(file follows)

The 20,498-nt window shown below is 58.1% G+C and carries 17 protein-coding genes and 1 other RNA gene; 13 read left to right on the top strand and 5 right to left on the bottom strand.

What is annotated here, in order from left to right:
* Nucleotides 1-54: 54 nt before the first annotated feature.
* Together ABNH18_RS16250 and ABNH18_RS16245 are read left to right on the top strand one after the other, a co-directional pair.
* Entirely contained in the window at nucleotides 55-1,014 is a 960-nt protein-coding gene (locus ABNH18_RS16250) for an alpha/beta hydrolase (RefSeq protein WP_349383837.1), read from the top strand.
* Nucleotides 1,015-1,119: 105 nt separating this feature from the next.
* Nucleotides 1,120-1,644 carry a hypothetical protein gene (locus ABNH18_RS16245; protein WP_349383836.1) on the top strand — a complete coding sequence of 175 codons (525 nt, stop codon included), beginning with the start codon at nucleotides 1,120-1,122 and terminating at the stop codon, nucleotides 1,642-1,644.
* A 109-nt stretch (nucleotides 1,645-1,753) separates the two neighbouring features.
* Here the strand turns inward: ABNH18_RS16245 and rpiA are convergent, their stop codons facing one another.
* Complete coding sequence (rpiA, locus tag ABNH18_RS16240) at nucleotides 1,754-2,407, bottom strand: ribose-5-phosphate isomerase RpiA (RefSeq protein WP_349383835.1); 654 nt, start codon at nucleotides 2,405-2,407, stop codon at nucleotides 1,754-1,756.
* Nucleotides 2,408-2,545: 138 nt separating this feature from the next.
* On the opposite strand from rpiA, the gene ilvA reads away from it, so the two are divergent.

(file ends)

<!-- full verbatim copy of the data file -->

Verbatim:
The 20,498-nt window shown below is 58.1% G+C and carries 17 protein-coding genes and 1 other RNA gene; 13 read left to right on the top strand and 5 right to left on the bottom strand.

What is annotated here, in order from left to right:
* Nucleotides 1-54: 54 nt before the first annotated feature.
* Together ABNH18_RS16250 and ABNH18_RS16245 are read left to right on the top strand one after the other, a co-directional pair.
* Entirely contained in the window at nucleotides 55-1,014 is a 960-nt protein-coding gene (locus ABNH18_RS16250) for an alpha/beta hydrolase (RefSeq protein WP_349383837.1), read from the top strand.
* Nucleotides 1,015-1,119: 105 nt separating this feature from the next.
* Nucleotides 1,120-1,644 carry a hypothetical protein gene (locus ABNH18_RS16245; protein WP_349383836.1) on the top strand — a complete coding sequence of 175 codons (525 nt, stop codon included), beginning with the start codon at nucleotides 1,120-1,122 and terminating at the stop codon, nucleotides 1,642-1,644.
* A 109-nt stretch (nucleotides 1,645-1,753) separates the two neighbouring features.
* Here the strand turns inward: ABNH18_RS16245 and rpiA are convergent, their stop codons facing one another.
* Complete coding sequence (rpiA, locus tag ABNH18_RS16240) at nucleotides 1,754-2,407, bottom strand: ribose-5-phosphate isomerase RpiA (RefSeq protein WP_349383835.1); 654 nt, start codon at nucleotides 2,405-2,407, stop codon at nucleotides 1,754-1,756.
* Nucleotides 2,408-2,545: 138 nt separating this feature from the next.
* On the opposite strand from rpiA, the gene ilvA reads away from it, so the two are divergent.